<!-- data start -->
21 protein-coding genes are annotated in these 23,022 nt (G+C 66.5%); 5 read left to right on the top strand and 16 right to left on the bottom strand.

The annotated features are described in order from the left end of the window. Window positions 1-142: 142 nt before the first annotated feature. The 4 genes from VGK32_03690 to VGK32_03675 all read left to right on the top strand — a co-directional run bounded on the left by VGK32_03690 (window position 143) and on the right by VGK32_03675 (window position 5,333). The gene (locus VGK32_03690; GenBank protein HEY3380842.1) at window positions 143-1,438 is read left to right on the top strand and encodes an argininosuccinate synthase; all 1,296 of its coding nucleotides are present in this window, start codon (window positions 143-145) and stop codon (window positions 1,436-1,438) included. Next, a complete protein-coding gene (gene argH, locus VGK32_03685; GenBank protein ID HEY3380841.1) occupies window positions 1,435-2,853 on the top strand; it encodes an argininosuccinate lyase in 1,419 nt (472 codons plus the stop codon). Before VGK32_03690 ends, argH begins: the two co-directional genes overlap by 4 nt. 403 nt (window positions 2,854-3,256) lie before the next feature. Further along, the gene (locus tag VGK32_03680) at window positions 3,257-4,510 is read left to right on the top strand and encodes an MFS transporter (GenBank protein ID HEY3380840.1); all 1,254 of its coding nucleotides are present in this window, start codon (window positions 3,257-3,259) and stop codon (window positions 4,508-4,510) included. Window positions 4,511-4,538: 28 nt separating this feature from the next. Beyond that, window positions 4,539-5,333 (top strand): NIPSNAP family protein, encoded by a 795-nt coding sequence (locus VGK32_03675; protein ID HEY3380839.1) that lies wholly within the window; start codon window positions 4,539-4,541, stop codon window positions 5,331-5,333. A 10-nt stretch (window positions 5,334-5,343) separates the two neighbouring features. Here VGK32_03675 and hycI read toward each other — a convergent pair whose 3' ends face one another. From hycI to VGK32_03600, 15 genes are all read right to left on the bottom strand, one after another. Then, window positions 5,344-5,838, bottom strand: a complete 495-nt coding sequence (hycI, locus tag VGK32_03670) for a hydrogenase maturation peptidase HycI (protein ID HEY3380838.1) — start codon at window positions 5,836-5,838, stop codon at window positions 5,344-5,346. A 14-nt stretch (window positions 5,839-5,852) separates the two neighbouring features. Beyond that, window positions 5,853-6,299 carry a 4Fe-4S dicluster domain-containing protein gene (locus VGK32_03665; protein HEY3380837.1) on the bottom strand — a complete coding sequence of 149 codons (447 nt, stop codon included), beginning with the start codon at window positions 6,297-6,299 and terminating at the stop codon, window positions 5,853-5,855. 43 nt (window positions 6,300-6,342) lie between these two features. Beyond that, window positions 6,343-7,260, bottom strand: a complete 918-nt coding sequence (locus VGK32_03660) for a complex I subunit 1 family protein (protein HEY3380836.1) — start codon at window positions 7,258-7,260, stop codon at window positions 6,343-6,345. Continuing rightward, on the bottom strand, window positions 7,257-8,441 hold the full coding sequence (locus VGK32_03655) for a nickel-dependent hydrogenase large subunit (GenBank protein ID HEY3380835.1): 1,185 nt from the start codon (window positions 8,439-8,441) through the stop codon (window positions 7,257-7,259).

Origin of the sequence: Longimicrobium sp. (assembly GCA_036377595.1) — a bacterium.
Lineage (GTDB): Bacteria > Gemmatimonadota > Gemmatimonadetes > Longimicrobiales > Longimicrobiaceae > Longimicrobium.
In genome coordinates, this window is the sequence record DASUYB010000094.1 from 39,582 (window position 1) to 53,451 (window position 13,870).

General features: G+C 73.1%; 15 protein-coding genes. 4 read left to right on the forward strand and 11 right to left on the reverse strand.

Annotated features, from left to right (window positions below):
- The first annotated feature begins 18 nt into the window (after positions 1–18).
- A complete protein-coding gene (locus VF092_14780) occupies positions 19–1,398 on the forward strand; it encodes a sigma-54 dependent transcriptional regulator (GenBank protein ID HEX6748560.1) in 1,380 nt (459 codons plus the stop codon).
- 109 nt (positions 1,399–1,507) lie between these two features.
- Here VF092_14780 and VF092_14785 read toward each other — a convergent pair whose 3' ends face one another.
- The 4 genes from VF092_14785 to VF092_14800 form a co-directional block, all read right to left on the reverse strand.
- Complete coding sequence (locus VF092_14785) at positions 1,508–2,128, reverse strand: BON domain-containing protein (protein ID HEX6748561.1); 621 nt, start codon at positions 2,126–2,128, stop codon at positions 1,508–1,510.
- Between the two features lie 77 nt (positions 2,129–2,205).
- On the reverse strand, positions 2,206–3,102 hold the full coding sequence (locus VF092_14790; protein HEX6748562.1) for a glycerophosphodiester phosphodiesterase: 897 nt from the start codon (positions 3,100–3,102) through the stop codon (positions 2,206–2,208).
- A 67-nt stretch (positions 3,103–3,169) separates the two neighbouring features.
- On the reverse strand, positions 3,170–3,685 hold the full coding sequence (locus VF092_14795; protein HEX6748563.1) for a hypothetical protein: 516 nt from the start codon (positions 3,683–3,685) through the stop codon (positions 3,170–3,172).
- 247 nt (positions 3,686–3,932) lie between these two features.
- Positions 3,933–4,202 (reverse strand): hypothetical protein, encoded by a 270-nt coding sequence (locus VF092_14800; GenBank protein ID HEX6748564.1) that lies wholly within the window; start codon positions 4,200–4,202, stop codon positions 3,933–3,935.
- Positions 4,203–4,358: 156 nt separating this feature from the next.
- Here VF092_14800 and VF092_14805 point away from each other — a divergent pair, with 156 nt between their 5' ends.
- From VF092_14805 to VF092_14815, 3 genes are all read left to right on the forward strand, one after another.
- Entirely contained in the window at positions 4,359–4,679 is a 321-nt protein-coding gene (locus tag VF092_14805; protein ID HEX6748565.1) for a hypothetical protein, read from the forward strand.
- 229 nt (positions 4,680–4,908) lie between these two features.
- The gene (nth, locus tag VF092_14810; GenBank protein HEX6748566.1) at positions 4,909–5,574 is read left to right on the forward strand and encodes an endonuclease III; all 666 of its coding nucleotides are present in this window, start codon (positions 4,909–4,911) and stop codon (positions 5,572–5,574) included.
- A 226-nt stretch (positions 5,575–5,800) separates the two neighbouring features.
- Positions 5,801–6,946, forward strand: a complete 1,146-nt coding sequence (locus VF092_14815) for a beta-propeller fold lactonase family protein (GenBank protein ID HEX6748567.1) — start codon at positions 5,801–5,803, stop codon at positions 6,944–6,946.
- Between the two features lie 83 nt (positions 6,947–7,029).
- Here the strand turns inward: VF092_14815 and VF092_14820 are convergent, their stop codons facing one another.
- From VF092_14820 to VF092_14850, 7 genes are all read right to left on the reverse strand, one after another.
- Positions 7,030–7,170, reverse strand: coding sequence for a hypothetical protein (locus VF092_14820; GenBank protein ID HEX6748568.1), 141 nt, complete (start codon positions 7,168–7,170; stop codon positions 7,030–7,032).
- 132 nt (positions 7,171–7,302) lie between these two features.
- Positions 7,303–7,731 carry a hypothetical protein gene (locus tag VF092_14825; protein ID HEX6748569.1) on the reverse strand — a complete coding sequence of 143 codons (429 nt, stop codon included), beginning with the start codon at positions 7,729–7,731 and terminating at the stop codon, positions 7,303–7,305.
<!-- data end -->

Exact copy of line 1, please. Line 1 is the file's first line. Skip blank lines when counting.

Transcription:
21 protein-coding genes are annotated in these 23,022 nt (G+C 66.5%); 5 read left to right on the top strand and 16 right to left on the bottom strand.